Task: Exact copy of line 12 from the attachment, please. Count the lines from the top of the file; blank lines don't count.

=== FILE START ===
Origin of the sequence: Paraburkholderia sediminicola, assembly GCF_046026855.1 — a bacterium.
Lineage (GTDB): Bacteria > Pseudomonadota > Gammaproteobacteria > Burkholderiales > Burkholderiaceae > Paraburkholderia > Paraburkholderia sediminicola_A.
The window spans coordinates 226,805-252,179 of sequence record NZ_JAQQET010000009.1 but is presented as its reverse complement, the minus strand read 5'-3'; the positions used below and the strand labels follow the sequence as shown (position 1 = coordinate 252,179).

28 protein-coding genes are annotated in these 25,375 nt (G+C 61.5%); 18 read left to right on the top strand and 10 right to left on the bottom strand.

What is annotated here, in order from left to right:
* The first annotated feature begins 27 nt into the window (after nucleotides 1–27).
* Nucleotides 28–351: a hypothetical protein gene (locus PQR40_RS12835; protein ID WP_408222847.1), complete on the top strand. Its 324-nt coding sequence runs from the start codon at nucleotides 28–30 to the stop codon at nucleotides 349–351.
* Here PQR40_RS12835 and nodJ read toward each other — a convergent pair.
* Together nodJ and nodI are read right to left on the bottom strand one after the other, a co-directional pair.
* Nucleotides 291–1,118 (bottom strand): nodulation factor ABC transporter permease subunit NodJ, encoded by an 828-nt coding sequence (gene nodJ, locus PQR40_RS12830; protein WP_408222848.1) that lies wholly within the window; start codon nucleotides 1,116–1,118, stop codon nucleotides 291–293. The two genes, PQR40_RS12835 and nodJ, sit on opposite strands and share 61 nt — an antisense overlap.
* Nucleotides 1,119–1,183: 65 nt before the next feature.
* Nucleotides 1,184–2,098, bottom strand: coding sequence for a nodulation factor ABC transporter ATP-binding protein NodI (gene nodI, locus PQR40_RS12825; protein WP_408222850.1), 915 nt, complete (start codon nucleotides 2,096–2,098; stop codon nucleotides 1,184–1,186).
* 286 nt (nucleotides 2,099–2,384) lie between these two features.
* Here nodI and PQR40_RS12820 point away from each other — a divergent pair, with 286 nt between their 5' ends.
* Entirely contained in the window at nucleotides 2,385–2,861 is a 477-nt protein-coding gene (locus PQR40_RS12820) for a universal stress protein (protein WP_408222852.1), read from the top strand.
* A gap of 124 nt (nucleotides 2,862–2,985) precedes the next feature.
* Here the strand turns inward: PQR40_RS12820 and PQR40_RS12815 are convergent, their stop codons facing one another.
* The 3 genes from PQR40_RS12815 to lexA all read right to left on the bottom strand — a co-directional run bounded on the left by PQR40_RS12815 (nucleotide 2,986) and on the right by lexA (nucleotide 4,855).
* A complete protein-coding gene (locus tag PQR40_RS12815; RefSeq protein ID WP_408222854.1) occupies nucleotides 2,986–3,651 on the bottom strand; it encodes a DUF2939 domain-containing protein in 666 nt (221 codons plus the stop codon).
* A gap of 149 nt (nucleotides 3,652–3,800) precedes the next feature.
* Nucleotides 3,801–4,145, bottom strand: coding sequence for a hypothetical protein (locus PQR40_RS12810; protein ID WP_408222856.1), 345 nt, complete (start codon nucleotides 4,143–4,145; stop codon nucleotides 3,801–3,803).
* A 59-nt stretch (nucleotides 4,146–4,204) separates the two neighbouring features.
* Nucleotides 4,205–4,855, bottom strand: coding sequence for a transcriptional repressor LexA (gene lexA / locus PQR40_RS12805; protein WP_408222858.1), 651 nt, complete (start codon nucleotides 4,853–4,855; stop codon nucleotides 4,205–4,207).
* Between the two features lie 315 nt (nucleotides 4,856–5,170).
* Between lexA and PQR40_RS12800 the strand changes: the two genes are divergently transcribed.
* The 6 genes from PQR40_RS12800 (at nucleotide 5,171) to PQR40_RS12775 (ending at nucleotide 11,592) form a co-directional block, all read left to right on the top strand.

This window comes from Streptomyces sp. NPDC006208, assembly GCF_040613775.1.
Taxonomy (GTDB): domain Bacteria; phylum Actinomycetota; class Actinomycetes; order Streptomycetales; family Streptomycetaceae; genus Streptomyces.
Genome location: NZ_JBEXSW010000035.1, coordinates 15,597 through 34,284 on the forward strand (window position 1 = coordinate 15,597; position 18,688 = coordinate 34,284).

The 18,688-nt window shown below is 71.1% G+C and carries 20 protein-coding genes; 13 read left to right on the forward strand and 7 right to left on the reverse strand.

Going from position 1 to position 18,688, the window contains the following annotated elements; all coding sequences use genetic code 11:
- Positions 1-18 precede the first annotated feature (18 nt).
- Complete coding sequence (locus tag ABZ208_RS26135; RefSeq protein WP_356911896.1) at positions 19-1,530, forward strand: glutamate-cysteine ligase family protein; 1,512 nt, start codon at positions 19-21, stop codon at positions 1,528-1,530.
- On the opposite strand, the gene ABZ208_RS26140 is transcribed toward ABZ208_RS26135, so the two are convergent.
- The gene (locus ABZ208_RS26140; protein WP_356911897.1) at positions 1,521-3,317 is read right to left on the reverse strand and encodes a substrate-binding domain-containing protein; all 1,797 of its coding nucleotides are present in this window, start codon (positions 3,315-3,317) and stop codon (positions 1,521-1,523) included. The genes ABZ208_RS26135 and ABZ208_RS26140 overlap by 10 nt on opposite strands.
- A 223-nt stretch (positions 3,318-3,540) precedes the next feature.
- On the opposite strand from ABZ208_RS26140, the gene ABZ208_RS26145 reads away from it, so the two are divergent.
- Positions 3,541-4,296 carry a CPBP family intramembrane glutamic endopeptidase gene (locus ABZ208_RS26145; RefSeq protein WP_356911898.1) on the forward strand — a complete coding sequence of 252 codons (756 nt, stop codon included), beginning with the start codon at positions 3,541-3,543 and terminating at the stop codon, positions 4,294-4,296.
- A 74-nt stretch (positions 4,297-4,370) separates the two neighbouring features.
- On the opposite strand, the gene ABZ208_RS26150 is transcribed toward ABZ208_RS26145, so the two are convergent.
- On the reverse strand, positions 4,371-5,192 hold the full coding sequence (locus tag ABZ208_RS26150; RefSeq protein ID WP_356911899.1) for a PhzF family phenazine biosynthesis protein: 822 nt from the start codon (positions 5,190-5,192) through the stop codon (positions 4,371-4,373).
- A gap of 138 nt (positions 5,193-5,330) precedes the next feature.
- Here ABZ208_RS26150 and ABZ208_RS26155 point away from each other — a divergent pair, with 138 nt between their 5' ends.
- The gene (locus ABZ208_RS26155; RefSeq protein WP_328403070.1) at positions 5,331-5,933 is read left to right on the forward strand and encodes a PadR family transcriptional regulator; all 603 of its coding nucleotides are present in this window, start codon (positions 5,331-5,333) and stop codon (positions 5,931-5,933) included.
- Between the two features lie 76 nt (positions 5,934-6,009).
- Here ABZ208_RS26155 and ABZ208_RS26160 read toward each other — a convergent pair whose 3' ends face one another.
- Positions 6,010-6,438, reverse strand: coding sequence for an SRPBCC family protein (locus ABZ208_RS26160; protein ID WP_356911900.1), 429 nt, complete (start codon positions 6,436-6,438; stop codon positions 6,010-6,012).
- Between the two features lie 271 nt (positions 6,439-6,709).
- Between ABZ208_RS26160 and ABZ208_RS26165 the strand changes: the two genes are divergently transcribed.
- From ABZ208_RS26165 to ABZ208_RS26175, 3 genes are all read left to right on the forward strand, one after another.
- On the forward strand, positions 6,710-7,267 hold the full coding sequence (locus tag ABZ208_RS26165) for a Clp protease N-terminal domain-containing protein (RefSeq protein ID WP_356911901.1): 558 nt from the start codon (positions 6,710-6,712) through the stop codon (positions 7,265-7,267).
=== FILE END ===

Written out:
* Nucleotides 1,184–2,098, bottom strand: coding sequence for a nodulation factor ABC transporter ATP-binding protein NodI (gene nodI, locus PQR40_RS12825; protein WP_408222850.1), 915 nt, complete (start codon nucleotides 2,096–2,098; stop codon nucleotides 1,184–1,186).